I have been in Hamburg, Germany for the past five days. I enjoyed an amazing opportunity to visit one of the world’s most respected heart rhythm labs. Among other things, the main purpose was to learn a new way to ablate atrial fibrillation.
It was an incredible learning experience, one for which I owe an enormous debt of gratitude to the kind and generous people of Dr Karl-Heinz Kuck’s EP lab. Though these people are famous, they treated me as a respected colleague.
Details of all that I learned regarding this newly-approved ablation technique is a matter for future posts. Suffice it to say, I already feel like a better AF doctor.
For now, may I highlight a few of the more striking differences between Europe and the States, as noted by a Kentuckian on his first trip across the Atlantic?
(I realize that sophisticated well-traveled people already know this stuff, but I can’t help myself.)
First...The transportation system in Europe uses much smaller vehicles. Other than taxis and buses, I simply did not see any over-sized passenger vehicles. There were no mini-vans, SUVs, or trucks. The streets of Hamburg looked much like a Whole Foods parking lot.
Second…The bikes! I was stunned by the sheer numbers of smart-looking people pedaling around on the sidewalks and streets of Hamburg. And these folks looked as though they were using bikes to get somewhere. For instance, more than a few business people dressed in suits and wingtips rode by on their three speeds. Amazing. Imagine that here. In five days, I only saw two guys in spandex that looked like they were riding just to get a workout.
Third…People walk. Again, they weren’t power-walking with headphones and dumbbells, they were going somewhere.
Fourth…Energy conservation: It wasn’t just the human-powered transportation or all the small cars; in the hotel, you had to insert the room key into a slot by the door to get power. When you left with the key, the lights were automatically powered down. Try figuring all that out at 0400.
Five…Food notes: Though the citizens of northern Germany seem to favor cheeses and breads, they counter this affliction by doing something very important for their health; they eat smaller portions. You notice this immediately at restaurants, and in the morning when you awake to hunger. You wake up wondering “where are those croissants?”
(A disclaimer: I am only making observations and asking questions; I am not suggesting we adopt the German healthcare system after a five-day visit.)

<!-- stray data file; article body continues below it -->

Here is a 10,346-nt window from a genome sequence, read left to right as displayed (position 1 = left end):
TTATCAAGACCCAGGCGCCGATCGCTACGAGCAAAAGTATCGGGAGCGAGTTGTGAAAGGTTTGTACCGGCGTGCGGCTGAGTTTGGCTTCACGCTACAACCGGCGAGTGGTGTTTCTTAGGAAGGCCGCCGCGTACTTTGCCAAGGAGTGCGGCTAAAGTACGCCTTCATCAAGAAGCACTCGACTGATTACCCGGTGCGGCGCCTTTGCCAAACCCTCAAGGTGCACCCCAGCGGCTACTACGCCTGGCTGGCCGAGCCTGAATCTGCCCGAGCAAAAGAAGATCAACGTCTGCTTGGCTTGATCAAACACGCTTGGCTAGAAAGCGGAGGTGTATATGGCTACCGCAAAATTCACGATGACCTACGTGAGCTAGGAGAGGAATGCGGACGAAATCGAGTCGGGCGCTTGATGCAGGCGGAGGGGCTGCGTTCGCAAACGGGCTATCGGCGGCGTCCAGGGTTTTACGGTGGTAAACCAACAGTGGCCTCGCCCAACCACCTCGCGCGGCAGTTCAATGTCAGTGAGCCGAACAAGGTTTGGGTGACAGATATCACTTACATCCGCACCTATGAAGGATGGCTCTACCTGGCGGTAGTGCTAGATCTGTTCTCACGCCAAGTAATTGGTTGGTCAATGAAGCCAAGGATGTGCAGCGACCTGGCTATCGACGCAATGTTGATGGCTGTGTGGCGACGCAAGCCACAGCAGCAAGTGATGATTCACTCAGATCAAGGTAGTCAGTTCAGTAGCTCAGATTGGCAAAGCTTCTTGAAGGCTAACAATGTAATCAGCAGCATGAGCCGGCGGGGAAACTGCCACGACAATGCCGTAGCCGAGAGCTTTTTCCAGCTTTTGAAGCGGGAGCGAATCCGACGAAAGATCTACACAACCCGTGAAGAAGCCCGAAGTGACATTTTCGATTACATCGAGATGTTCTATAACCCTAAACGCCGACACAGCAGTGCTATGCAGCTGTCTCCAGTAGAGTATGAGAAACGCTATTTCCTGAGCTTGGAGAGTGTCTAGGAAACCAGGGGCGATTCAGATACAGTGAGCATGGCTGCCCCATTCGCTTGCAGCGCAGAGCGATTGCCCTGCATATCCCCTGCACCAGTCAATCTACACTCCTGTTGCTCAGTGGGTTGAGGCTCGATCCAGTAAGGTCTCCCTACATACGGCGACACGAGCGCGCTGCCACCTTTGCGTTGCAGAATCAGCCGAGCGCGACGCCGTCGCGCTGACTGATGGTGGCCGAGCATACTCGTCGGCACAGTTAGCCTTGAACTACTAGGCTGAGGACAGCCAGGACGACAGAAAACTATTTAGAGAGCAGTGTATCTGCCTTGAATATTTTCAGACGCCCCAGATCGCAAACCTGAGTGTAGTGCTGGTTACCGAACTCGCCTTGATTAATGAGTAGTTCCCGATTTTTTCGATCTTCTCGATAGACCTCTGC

I quickly learned that all German citizens get free healthcare. But those who desire ‘more’ care can buy additional private coverage.
I saw a hospital room for a private insurance patient: it was larger, had a single bed and a lake view. Private patients are also allowed to make special contracts with the doctor of their choice. Interestingly, those who I spoke with accepted this two-tiered system for what it was: two-tiered. It seemed obvious that you can get more (care) if you pay for it.Â Though all agreed that their government-supplied free healthcare was quite good. In fact, one of the attending doctors said that he was on the free plan, as were most, because the private plan was very expensive.
Like the rest of what I saw in Europe, the Hamburg EP labs were also very different. Yes, each of the three labs boasted technological bells and whistles, like robots, 3D-mapping systems, and big beautiful flat screen monitors that were displayed–NASA-like–in spacious control rooms.
But inside the operating suite was where the similarities with US labs stopped.
The labs of Hamburg were quiet and under-stated. You could hear a pin drop. The procedure began with the patient quietly climbing to the table. The one (single, solitary, all by herself) nurse whispered something quietly in the patient’s ear, and the stoic patient complied with her wishes. Arms down, still, quiet, everything so quiet, always.
Soon after the nurse administered sedatives, the patient fell asleep peacefully. The same nurse than draped the patient, opened the catheters and readied the mapping system. During the procedure, this same solitary nurse monitored the patient’s vital signs.
There were no anesthesia machines, nor anesthesiologists. There wasn’t a circulating nurse click-clacking on a keyboard documenting all the ‘quality.’ They also got by without a certified radiation technologist to move the X-ray camera. One nurse, one doctor, and one patient.
And my favorite part of their operation: there were no cell phones ringing, no pagers beeping and no radio blaring during the procedure. You could almost feel the focus. Oooh, sorry, that does sound a bit envious.
How could they administer all this technology with so much less manpower? How can a German nurse safely administer propofol, but in America it isn’t safe without an anesthesiologist and sophisticated machines?
How can they do such a complicated procedure without another nurse documenting everything on an EMR, and though I can’t be sure, I did not here anyone yell Time-Out.